§ 27. Quarrel between Bidar Bakht and his wife.

From the letter of the nazir accompanying Prince Bidar Bakht Bahadur, the Emperor learnt, “The prince had always before this shown the greatest affection and favour to Shams-un-nisa, the daughter of Mukhtar Khan. But now, contrary to his usual manner, he often treats her with displeasure, so that one day he had said, ‘The daughter of a rascal (paji) ought not to show such pride to princes.’ At this Shams-un-nisa replied, ‘If you like you may slay me, but I shall not speak to you again.’ So from that day she had given up speaking to him.”

Across the sheet of the letter the Emperor wrote; (Verse)

“At dawn the bird of the garden [nightingale] said to the newly blossomed rose,
‘Don't give yourself airs so much, because in this garden many like you had budded [before.]’
The rose laughed [saying], ‘I am not sorry to hear the truth, but
No lover ever spoke a bitter word to his beloved.’ (Hafiz)

Be it clear to this light of my eye [i.e., grandson] that in the season of youth, which in the vile phraseo­logy of his boon companions is styled ‘mad youth,’ I, too, had this relation with a person [wife] who had extreme imperiousness, but to the end of her life I continued to love her and never once did I wound her feelings. Then, again, to apply the term paji to Sayyids is simply to act like a paji. If a Sayyid is called a paji, it will not certainly make her a paji. If I do not learn from the letters of the mahaldar and the nazir that you have made it up with this Sayyid girl, you will meet with rebuke, nay more, with punishment. [God shall give them] recompense for that which they were doing.”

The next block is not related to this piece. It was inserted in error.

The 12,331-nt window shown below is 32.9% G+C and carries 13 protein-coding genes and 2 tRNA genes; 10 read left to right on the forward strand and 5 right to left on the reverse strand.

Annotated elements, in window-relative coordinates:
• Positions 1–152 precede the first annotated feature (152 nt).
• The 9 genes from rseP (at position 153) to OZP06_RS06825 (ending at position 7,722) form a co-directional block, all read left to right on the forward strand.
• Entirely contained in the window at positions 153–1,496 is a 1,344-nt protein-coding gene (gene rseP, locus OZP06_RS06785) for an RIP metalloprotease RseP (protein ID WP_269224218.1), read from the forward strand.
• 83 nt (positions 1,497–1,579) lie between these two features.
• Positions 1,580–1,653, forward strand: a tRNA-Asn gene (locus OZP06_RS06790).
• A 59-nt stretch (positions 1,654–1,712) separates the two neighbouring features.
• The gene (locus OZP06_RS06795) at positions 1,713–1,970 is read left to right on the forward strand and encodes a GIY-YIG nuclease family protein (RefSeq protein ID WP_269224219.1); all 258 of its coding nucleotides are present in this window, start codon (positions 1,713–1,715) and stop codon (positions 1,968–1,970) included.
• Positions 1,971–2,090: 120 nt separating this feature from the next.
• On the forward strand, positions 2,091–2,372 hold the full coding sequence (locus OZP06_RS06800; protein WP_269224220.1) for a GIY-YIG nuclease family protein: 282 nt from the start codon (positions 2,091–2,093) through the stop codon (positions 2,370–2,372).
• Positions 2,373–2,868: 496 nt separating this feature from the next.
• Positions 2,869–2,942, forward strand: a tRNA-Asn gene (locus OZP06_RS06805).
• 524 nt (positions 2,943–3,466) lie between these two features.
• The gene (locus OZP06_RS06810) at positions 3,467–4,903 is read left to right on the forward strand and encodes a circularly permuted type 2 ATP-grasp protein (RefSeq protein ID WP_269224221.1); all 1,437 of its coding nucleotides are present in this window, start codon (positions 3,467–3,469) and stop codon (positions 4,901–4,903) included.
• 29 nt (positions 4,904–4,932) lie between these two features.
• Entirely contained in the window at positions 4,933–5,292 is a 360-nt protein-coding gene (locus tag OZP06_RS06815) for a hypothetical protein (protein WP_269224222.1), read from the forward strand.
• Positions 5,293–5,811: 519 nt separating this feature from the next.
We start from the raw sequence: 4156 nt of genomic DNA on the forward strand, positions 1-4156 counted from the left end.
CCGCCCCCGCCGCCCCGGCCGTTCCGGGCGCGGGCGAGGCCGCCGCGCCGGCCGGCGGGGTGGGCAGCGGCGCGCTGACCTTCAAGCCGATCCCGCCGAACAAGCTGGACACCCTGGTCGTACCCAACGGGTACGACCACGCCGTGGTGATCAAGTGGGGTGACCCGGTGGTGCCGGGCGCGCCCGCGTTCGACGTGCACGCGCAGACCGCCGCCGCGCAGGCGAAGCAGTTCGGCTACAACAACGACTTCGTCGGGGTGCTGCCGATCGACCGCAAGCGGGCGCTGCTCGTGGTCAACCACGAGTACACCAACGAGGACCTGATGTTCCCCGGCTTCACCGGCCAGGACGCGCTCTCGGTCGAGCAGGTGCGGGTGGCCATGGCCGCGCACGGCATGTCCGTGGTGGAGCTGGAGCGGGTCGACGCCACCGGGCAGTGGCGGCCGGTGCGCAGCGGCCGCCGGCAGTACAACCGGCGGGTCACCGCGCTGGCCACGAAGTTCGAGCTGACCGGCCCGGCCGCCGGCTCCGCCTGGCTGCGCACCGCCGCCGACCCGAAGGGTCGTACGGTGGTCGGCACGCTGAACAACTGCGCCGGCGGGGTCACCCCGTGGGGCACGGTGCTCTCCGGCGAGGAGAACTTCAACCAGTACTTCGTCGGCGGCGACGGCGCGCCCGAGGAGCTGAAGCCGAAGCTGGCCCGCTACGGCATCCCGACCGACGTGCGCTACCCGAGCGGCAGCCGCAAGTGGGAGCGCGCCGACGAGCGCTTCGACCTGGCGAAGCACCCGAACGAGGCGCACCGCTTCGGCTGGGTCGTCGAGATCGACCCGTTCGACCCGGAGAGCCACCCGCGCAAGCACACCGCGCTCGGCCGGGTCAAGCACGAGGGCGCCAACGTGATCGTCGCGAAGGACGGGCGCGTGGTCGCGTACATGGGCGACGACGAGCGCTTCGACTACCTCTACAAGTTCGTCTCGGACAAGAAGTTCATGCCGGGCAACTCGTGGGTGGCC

Text.–MS. N. 23b 1–24a 5.

Notes.–Bidar Bakht, the son of Azam, and the favourite grandson of Aurangzib, was married to the daughter of Mukhtar Khan, surnamed Puti Begam, on 21st Nov., 1686 (M. A. 284). A son, named Firuz Bakht was born to them on 23rd Aug., 1695 (Ibid. 374), Bidar Bakht's father-in-law was Qamr-ud-din, the son of Shams-ud-din, the son of Sayyid Muhammad, all three of them being successively entitled Mukhtar Khan (M. U. iii. 656). This family, the Ben-i-Mukhtar, enjoyed the greatest respect among the Muslims, and traced its descent from the Prophet, through Abul Mukhtar, the naqib of Ali's Mashhad and Amir-ul-haj. One of its members migrated from Najaf to Sabzawar in Khurasan, hence their title of Sabzawari. (M. U. iii. 409).

Aurangzib is referring to his own married life. His wife Dilras Banu, the daughter of Shah Nawaz Khan Safawi, (married 8th May, 1637, d. 8 October, 1657), must have been a very proud woman, if we can judge her character from that of her son, Muhammad Azam, who was incredibly vain and haughty.